Screened at Toronto (Masters)

Dir: Chen Kaige. China. 2002. 116mins.

US buyers scrambled to buy Chen Kaige’s latest Chinese film when it world premiered at the Toronto International Film Festival - and it’s easy to see why. Wearing its heart on its sleeve, Together is a crowd-pleasing family drama which aims to have the same effects on the tear ducts as other blockbusting foreign weepies about kids like Cinema Paradiso, Kolya, Life Is Beautiful or The Way Home. While it’s neither as heart-wrenching nor as effective as those films, it should stand out in a crowded arthouse market as much for its fascinating insight into contemporary Chinese culture as for its muddled storyline. Chen opts for an intimate return to his homeland after his disastrous foray into English-language film Killing Me Softly. But his film is not in the same league as Life On A String or Yellow Earth, the profound works which made his name. Together is like Zhang Yimou lite, replete with the sentiments that made The Road Home such a hit. Countries where arthouse audiences embrace that level of sentiment (notably English-speaking territories) will welcome it; others will find it unexceptional. Together also plays in compretition at San Sebastian next week.

The film is the story of a man (Tang Yun) and his 13 year-old son (Liu Peiqi) Xiaochun, a brilliantly gifted violinist, who live in a provincial city far from the sophistication of Beijing. But when the two go to Beijing, so that Xiaochun can audition to enter a prestigious music school, their lives change.

At first the boy starts training with a disillusioned teacher (Wang Zhiwen) and develops a friendship with and a crush on the sexy upstairs neighbour Lili (Chen Hong). He gradually becomes estranged from his father as the stress of his music training and his fondness for Lili take over his young mind. His father persuades him to switch to another teacher, the ruthless Professor Yu (Chen Kaige himself), and Xiaochun moves in to the professor’s house in advance of an international competition. The father-son relationship comes to a head when Xiaochun sells his mother’s violin to pay for a new coat for Lili.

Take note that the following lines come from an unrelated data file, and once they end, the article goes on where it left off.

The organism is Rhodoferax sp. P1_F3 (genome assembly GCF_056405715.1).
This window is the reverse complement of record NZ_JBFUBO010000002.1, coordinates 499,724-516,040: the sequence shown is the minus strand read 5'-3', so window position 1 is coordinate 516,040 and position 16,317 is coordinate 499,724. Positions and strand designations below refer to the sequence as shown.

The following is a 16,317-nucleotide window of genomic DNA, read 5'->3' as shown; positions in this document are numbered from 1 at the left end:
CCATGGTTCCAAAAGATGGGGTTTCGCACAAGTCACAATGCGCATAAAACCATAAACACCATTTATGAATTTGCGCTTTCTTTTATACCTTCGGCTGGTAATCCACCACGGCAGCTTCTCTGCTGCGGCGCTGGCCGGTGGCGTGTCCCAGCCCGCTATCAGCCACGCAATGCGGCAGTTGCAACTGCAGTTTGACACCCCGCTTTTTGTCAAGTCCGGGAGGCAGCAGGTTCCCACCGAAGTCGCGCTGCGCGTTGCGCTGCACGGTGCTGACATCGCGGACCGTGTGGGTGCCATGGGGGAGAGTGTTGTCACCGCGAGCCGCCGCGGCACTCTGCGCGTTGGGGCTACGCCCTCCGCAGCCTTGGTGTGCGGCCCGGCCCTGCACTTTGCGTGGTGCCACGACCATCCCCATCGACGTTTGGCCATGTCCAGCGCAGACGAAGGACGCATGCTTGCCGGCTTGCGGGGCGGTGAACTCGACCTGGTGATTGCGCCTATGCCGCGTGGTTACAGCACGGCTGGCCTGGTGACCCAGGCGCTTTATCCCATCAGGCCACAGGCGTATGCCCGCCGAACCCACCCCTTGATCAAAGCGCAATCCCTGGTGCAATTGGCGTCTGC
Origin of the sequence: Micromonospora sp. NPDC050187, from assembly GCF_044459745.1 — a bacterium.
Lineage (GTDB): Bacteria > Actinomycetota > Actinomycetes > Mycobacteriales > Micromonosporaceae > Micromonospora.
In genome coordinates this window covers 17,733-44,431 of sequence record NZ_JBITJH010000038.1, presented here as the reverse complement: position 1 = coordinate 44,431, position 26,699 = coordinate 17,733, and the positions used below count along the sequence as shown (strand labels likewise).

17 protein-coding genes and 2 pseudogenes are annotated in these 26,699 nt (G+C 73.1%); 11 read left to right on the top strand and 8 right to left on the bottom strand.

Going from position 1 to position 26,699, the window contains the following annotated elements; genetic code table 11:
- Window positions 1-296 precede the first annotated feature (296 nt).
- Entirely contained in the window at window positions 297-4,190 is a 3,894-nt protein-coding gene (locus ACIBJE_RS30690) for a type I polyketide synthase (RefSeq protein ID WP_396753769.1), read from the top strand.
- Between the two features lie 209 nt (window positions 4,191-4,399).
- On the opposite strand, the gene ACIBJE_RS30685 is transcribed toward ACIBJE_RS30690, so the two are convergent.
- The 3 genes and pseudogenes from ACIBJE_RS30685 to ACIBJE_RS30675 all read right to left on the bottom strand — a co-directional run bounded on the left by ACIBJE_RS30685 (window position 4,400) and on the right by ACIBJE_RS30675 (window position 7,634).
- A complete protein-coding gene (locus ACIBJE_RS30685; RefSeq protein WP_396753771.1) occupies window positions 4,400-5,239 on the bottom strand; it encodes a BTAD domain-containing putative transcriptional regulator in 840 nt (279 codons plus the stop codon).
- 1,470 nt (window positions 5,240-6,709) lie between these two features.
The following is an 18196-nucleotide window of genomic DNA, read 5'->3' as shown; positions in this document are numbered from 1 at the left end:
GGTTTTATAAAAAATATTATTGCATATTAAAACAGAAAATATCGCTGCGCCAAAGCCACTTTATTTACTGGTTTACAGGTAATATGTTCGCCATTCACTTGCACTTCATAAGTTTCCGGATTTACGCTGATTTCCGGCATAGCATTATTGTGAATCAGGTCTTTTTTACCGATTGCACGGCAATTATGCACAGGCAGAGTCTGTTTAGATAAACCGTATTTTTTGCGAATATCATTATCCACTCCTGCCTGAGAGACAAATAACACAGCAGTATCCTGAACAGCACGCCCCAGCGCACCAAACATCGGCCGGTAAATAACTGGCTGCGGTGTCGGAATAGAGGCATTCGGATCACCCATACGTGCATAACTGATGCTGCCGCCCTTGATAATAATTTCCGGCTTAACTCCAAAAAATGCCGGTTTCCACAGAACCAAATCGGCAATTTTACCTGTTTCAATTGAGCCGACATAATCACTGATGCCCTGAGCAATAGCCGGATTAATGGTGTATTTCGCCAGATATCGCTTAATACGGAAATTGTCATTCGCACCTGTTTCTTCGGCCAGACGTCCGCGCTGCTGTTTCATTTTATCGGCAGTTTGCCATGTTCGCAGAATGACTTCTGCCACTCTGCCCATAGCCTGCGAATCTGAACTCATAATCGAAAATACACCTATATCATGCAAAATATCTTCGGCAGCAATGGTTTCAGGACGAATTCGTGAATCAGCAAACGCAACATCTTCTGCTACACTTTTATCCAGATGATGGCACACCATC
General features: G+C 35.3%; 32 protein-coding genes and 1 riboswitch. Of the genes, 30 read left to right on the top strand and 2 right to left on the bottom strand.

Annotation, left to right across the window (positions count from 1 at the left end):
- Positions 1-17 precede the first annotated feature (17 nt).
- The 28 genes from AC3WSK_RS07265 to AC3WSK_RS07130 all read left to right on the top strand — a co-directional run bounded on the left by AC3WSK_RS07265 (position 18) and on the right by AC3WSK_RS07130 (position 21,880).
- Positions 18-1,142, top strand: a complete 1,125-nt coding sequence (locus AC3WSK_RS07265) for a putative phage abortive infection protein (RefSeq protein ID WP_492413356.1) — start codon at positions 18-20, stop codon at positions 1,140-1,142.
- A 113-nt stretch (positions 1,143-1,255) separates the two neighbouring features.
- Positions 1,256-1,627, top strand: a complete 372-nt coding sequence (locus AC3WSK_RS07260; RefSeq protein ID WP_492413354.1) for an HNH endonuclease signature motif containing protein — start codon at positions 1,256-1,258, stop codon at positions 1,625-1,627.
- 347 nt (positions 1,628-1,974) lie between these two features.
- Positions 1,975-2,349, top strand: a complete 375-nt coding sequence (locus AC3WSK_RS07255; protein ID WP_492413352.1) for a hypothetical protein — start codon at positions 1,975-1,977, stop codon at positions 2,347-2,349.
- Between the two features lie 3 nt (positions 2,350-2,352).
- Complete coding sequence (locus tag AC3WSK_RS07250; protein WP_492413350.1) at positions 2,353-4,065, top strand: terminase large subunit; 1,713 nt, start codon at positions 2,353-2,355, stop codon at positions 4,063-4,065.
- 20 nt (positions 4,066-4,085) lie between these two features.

Together’s weakness is Chen’s narrative, which swings from one scene to the next with little continuity or even-handedness. Key moments in the drama are muted in the film and, while the emotion displayed in the finale is undeniably touching, it feels unconnected to what has come before it.

Much pleasure, nevertheless, can be gleaned from the thrilling music, the tender performances - especially by the teenage Liu Peiqi - and the portrait of professional musicians at work in China. Chen’s own character of a hard taskmaster living in a house with all the mod cons could be straight out of a US story. Indeed, the notion of art-for-art’s-sake versus competitive-art-for- commercial-gain, which is at the story’s core, could well have been learned when Chen was making Killing Me Softly.

Prod co:21 Century Shengkai Film
US dist:United Artists
Int’l sales:Moonstone Entertainment
Prods:Yang Buting, Yan Xiaoming, Li Bolun, Chen Kaige
Scr:Chen Kaige, Xue Xiao Lu
Cinematography:Jin Jiongqiu
Prod des:Cao Jiuping, Liu Luyi
Ed:Zhou Ying
Music:Zhao Ling
Main cast:Tang Yun, Liu Peiqi, Chen Hong, Wang Zhiwen, Chen Kaige